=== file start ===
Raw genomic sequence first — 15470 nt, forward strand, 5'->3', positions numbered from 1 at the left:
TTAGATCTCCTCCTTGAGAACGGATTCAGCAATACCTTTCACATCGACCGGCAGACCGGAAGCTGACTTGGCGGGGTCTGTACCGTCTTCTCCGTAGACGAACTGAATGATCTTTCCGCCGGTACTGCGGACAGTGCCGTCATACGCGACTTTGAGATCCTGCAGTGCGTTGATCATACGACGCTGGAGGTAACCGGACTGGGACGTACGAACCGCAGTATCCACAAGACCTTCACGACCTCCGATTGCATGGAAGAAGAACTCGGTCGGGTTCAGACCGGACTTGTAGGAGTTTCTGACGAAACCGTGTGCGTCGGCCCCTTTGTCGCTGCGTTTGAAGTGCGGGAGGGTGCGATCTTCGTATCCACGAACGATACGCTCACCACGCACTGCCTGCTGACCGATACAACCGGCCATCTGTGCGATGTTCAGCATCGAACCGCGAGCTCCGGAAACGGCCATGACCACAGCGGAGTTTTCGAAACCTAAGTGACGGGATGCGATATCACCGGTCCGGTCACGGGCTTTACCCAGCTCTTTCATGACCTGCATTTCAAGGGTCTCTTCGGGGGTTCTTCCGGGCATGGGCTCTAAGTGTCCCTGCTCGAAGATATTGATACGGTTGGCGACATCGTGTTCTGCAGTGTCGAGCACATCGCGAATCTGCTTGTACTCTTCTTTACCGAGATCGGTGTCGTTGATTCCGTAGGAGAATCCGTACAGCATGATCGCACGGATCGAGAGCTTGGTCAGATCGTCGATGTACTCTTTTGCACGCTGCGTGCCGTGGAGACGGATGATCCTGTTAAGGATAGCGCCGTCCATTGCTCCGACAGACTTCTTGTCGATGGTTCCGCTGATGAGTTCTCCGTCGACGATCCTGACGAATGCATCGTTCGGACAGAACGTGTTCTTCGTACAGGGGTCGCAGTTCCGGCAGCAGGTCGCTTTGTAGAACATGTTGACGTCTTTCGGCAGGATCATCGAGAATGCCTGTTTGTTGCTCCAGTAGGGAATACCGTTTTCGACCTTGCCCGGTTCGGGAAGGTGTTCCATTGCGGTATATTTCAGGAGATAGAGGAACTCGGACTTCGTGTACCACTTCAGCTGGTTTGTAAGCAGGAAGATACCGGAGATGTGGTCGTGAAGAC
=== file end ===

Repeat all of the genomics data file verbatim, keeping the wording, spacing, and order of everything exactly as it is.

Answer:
Raw genomic sequence first — 15470 nt, forward strand, 5'->3', positions numbered from 1 at the left:
TTAGATCTCCTCCTTGAGAACGGATTCAGCAATACCTTTCACATCGACCGGCAGACCGGAAGCTGACTTGGCGGGGTCTGTACCGTCTTCTCCGTAGACGAACTGAATGATCTTTCCGCCGGTACTGCGGACAGTGCCGTCATACGCGACTTTGAGATCCTGCAGTGCGTTGATCATACGACGCTGGAGGTAACCGGACTGGGACGTACGAACCGCAGTATCCACAAGACCTTCACGACCTCCGATTGCATGGAAGAAGAACTCGGTCGGGTTCAGACCGGACTTGTAGGAGTTTCTGACGAAACCGTGTGCGTCGGCCCCTTTGTCGCTGCGTTTGAAGTGCGGGAGGGTGCGATCTTCGTATCCACGAACGATACGCTCACCACGCACTGCCTGCTGACCGATACAACCGGCCATCTGTGCGATGTTCAGCATCGAACCGCGAGCTCCGGAAACGGCCATGACCACAGCGGAGTTTTCGAAACCTAAGTGACGGGATGCGATATCACCGGTCCGGTCACGGGCTTTACCCAGCTCTTTCATGACCTGCATTTCAAGGGTCTCTTCGGGGGTTCTTCCGGGCATGGGCTCTAAGTGTCCCTGCTCGAAGATATTGATACGGTTGGCGACATCGTGTTCTGCAGTGTCGAGCACATCGCGAATCTGCTTGTACTCTTCTTTACCGAGATCGGTGTCGTTGATTCCGTAGGAGAATCCGTACAGCATGATCGCACGGATCGAGAGCTTGGTCAGATCGTCGATGTACTCTTTTGCACGCTGCGTGCCGTGGAGACGGATGATCCTGTTAAGGATAGCGCCGTCCATTGCTCCGACAGACTTCTTGTCGATGGTTCCGCTGATGAGTTCTCCGTCGACGATCCTGACGAATGCATCGTTCGGACAGAACGTGTTCTTCGTACAGGGGTCGCAGTTCCGGCAGCAGGTCGCTTTGTAGAACATGTTGACGTCTTTCGGCAGGATCATCGAGAATGCCTGTTTGTTGCTCCAGTAGGGAATACCGTTTTCGACCTTGCCCGGTTCGGGAAGGTGTTCCATTGCGGTATATTTCAGGAGATAGAGGAACTCGGACTTCGTGTACCACTTCAGCTGGTTTGTAAGCAGGAAGATACCGGAGATGTGGTCGTGAAGAC